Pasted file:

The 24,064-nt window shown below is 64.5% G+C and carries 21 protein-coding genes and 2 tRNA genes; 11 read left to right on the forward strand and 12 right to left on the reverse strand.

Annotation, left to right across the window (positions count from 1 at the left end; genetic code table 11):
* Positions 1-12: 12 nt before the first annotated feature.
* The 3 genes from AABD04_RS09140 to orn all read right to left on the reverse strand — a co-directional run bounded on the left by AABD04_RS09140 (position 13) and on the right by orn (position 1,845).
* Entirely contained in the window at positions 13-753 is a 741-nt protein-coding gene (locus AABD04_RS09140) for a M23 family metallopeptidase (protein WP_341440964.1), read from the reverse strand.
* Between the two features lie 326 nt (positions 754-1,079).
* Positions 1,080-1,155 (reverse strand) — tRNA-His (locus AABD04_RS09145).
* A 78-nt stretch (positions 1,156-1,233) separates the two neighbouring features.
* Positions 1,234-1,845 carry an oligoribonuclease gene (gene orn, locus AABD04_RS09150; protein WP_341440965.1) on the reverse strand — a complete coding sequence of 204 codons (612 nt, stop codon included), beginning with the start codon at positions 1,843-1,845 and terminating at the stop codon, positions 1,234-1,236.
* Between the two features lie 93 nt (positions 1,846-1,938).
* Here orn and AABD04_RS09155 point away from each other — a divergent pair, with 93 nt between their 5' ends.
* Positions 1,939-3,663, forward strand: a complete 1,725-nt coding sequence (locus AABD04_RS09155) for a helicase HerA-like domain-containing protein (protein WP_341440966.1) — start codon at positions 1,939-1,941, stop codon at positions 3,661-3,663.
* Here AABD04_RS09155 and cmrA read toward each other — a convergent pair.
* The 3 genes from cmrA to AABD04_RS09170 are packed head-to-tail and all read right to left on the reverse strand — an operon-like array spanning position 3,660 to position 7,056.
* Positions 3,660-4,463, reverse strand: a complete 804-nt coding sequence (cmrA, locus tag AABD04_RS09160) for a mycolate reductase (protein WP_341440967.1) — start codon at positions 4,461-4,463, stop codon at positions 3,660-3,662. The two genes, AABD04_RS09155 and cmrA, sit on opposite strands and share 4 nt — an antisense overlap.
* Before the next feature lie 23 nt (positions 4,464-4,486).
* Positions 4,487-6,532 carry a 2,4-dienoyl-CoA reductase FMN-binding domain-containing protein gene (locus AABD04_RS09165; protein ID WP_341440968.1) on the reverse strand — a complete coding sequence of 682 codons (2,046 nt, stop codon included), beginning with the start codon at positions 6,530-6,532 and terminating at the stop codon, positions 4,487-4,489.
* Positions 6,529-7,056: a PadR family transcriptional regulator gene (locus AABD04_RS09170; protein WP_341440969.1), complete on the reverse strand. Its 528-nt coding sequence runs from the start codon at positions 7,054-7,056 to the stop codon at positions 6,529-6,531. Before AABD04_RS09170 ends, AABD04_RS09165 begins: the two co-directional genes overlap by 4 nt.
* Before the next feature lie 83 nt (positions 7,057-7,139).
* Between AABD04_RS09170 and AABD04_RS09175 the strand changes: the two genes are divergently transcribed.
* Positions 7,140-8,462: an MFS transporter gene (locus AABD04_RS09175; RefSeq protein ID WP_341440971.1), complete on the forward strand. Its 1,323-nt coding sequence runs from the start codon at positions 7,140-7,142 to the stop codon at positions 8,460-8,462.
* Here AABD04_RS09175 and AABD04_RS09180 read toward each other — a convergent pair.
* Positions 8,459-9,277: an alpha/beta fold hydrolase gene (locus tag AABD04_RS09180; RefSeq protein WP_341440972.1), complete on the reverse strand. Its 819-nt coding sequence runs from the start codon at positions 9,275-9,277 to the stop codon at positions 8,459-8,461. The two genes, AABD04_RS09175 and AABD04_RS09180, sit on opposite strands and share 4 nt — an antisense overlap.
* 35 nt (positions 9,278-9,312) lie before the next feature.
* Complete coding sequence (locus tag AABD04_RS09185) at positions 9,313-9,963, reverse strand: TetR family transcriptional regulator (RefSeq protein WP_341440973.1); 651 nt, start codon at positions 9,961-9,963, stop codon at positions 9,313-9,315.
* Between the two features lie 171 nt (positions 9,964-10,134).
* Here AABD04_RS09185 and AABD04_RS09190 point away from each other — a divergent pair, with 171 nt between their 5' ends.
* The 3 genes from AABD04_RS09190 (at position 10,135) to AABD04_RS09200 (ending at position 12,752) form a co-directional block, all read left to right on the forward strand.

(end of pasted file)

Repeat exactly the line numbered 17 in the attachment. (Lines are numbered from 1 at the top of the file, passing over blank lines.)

* Positions 4,487-6,532 carry a 2,4-dienoyl-CoA reductase FMN-binding domain-containing protein gene (locus AABD04_RS09165; protein ID WP_341440968.1) on the reverse strand — a complete coding sequence of 682 codons (2,046 nt, stop codon included), beginning with the start codon at positions 6,530-6,532 and terminating at the stop codon, positions 4,487-4,489.